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Old 03-12-2010, 03:36 AM   #1
vinaytp
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RPM installation


Dear All,

when We try to install a rpm, what is the process that exactly happens ?

Till today I was under the perception that rpm -ivh package.rpm will just unzip the package.rpm to place the files in it to corresponding directories, depending on the type of the files.

Does rpm -ivh will compile and install a package ?

Since rpm -qR package.rpm will give the dependency of libraries by the package.

As per my understanding libraries are needed only during the compilation process.

If my understanding is true on rpm installation, How does an rpm depends on some libraries before installation.

Thanks in advance..
 
Old 03-12-2010, 04:00 AM   #2
raju.mopidevi
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The process of RPM package installation

Performing dependency checks:
Some packages will not operate properly unless some other package is installed, too. RPM makes sure that the package being installed will have its dependency requirements met. It will also insure that the package's installation will not cause dependency problems for other already-installed packages.
Checking for conflicts:
RPM performs a number of checks during this phase. These checks look for things like attempts to install an already installed package, attempts to install an older package over a newer version, or the possibility that a file may be overwritten.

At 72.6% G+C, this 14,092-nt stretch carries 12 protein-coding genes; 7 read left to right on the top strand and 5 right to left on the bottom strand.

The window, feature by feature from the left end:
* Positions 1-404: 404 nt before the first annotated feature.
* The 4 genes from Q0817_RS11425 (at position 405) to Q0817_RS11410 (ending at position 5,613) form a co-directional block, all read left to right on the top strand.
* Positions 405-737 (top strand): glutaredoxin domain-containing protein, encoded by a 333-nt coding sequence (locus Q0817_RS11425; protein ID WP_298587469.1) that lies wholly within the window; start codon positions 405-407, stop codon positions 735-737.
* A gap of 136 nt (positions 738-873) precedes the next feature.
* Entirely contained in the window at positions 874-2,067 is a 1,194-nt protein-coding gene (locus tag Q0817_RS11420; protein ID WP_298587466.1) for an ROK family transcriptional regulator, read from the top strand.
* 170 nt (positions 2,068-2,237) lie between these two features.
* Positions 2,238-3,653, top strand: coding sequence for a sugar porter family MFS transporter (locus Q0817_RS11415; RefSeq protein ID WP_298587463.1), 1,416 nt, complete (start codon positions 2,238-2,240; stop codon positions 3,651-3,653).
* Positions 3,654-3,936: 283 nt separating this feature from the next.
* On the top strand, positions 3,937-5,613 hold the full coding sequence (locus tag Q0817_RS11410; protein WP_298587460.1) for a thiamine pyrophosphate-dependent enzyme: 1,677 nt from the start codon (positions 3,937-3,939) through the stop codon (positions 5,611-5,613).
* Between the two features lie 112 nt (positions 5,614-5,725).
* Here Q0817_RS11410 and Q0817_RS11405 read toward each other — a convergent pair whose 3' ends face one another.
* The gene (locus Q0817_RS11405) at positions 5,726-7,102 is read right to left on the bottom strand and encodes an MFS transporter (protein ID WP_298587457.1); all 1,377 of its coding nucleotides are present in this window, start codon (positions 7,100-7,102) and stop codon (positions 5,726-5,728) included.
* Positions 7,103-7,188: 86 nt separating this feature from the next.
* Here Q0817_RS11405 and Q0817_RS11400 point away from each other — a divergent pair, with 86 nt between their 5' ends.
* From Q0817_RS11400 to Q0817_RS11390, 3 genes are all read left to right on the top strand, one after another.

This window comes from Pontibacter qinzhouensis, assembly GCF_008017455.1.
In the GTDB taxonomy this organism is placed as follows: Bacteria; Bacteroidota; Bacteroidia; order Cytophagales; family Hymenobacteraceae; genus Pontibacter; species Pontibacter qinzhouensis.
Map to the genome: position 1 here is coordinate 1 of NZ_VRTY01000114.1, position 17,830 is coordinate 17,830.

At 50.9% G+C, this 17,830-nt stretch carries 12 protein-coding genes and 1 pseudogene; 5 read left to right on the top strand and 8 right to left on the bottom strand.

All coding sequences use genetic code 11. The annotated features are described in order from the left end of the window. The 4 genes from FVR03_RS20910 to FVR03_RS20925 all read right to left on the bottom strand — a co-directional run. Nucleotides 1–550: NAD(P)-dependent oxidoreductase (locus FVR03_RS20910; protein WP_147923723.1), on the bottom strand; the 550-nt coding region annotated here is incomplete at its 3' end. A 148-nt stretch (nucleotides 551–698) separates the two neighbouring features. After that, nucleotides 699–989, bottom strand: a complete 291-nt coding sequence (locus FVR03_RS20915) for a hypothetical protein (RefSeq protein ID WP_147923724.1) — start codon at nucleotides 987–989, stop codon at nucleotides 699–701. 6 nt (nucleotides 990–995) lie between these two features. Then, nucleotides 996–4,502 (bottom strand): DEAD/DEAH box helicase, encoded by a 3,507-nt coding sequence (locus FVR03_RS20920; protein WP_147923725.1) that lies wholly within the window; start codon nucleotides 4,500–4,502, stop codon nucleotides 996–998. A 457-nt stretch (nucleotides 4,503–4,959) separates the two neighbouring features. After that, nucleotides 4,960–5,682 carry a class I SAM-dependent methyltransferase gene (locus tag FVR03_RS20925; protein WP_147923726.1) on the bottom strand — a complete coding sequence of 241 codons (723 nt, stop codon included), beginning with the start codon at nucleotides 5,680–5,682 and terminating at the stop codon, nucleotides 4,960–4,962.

Performing any tasks required before the install:
There are cases where one or more commands must be given prior to the actual installation of a package. RPM performs these commands exactly as directed by the package builder, thus eliminating a common source of problems during installations.
Deciding what to do with config files:
One of the features that really sets RPM apart from other package managers, is the way it handles configuration files. Since these files are normally changed to customize the behavior of installed software, simply overwriting a config file would tend to make people angry — all their customizations would be gone! Instead, RPM analyzes the situation and attempts to do "the right thing" with config files, even if they weren't originally installed by RPM!
Unpacking files from the package and putting them in the proper place:
This is the step most people think of when they think about installing software. Each package file contains a list of files that are to be installed, as well as their destination on your system. In addition, many other file attributes, such as permissions and ownerships, are set correctly by RPM.
Performing any tasks required after the install:
Very often a new package requires that one or more commands be executed after the new files are in place. An example of this would be running ldconfig to make new shared libraries accessible.
Keeping track of what it did:
Every time RPM installs a package on your system, it keeps track of the files it installed, in its database. The database contains a wealth of information necessary for RPM to do its job. For example, RPM uses the database when it checks for possible conflicts during an install.
 
Old 03-12-2010, 05:41 AM   #3
vinaytp
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Thanks raju,

Quote:
Performing dependency checks:
Some packages will not operate properly unless some other package is installed, too. RPM makes sure that the package being installed will have its dependency requirements met. It will also insure that the package's installation will not cause dependency problems for other already-installed packages.
My question is why this step is needed ?

Since most of the dependencies are shared libraries, as these are required during compilation of any package to build an executable especially during installation by source code.